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Posted at: Jan 11, 2019, 7:46 AM; last updated: Jan 11, 2019, 10:18 AM (IST)

Dhingra panel: Hooda could not prove mala fide, rules HC

Dhingra panel: Hooda could not prove mala fide, rules HC
Bhupinder Singh Hooda.

Saurabh Malik
Tribune News Service
Chandigarh, January 10

The Punjab and Haryana High Court on Thursday ruled that former Chief Minister Bhupinder Singh Hooda could not establish that the government’s action of setting up Commission of Inquiry was mala fide. “All that we need to say is that the charge of mala fide has not been brought home against the government or the Haryana Chief Minister,” the Bench asserted.

Referring to the petitioner’s contention that inquiry could be ordered only where matter of public importance had arisen but no such conclusion was drawn, the Bench asserted a Chief Minister held public office. His acts were necessarily public acts. If they were grave enough, they would be definite matters of public importance. “Where there are allegations regarding allotment of land and grant of change of land use during his tenure, there cannot be any issue that it is not a definite matter of public importance… The only question is: Do those allegations, if honestly believed, constitute a definite matter of public importance? We are unable to say that they do not,” the Bench held.

The Bench added the Commission of Inquiries Act indicated that the appropriate government could appoint a Commission of Inquiry only for inquiring into definite matter of public importance. It was a fact-finding body meant only to instruct the government without producing document of a judicial nature. Its findings were not definite like a judgment.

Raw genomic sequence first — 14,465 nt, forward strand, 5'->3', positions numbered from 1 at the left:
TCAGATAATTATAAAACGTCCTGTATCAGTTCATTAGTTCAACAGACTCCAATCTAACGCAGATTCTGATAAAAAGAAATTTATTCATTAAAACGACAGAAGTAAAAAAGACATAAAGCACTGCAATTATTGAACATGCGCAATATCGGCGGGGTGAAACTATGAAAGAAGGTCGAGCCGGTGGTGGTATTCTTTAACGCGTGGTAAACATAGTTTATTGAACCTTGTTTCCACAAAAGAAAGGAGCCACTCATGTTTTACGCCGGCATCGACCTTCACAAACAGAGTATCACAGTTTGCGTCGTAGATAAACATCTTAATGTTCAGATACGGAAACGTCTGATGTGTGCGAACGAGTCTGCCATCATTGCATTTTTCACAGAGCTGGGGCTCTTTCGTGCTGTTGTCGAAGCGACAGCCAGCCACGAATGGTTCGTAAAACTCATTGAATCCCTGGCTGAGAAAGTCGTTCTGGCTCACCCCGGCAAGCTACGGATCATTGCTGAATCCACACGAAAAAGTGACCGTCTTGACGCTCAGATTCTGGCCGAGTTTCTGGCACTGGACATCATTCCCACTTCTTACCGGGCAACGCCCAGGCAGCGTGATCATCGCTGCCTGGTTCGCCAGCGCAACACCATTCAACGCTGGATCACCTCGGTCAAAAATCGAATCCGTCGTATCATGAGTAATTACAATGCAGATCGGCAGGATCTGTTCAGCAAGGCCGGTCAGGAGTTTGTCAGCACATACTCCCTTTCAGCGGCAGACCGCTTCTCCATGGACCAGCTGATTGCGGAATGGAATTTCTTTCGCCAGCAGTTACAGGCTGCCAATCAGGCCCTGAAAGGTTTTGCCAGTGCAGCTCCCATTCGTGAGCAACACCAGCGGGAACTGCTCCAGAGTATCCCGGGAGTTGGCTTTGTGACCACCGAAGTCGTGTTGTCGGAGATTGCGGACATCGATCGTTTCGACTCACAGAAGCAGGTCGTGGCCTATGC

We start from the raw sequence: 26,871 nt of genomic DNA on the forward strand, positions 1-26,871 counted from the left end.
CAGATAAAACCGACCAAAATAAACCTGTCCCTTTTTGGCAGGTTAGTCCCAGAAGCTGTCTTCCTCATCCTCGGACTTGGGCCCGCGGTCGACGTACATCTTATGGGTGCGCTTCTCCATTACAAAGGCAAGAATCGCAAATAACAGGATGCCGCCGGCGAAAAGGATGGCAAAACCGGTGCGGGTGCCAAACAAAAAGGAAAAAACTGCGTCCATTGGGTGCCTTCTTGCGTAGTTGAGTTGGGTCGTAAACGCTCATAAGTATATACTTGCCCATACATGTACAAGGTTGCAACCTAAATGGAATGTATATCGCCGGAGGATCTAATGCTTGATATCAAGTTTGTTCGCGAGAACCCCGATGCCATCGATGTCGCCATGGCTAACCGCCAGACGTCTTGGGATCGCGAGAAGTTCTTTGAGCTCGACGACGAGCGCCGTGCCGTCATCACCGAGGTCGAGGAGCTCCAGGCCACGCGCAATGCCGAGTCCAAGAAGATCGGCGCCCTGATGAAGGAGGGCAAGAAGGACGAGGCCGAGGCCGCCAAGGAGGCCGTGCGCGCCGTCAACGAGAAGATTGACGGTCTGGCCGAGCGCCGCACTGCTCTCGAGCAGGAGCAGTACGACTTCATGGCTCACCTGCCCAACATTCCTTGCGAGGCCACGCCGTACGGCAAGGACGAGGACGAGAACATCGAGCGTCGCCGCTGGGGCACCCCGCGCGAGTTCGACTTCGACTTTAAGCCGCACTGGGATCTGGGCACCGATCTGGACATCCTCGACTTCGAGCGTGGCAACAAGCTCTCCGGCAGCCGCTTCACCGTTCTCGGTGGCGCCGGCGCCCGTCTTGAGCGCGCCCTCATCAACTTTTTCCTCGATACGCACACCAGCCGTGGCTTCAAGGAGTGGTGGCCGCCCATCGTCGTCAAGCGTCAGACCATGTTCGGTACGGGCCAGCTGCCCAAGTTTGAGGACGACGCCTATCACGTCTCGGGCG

“Whether the subject matter of inquiry is relating to definite matter of public importance varies from case to case depending upon factual matrix in individual case. No strait jacket formula could be evolved to adjudge whether there is definite matter of public importance in constituting a Commission of Inquiry,” the Bench added.

The Bench also held that formation of opinion by the government to constitute a Commission of Inquiry was subjective and ultimate conclusion reached by the state was not justiciable. The Bench also ruled that Council of Ministers’ nod was not a must before appointing a commission.

The CM, Minister-in-Charge of the General Administration Department and Administration of Justice Department, appointed Justice SN Dhingra as the Commission of Inquiry vide order dated May 13, 2015, for probing allotment of land and grant of change of land use in Sector 83, Gurgaon, during the tenure of the previous government. Challenge could not be mounted on the exercise of power on the ground that permission from the Council of Ministers was not taken prior to referring of matter to the commission since the procedure is not contemplated under Business Rules.

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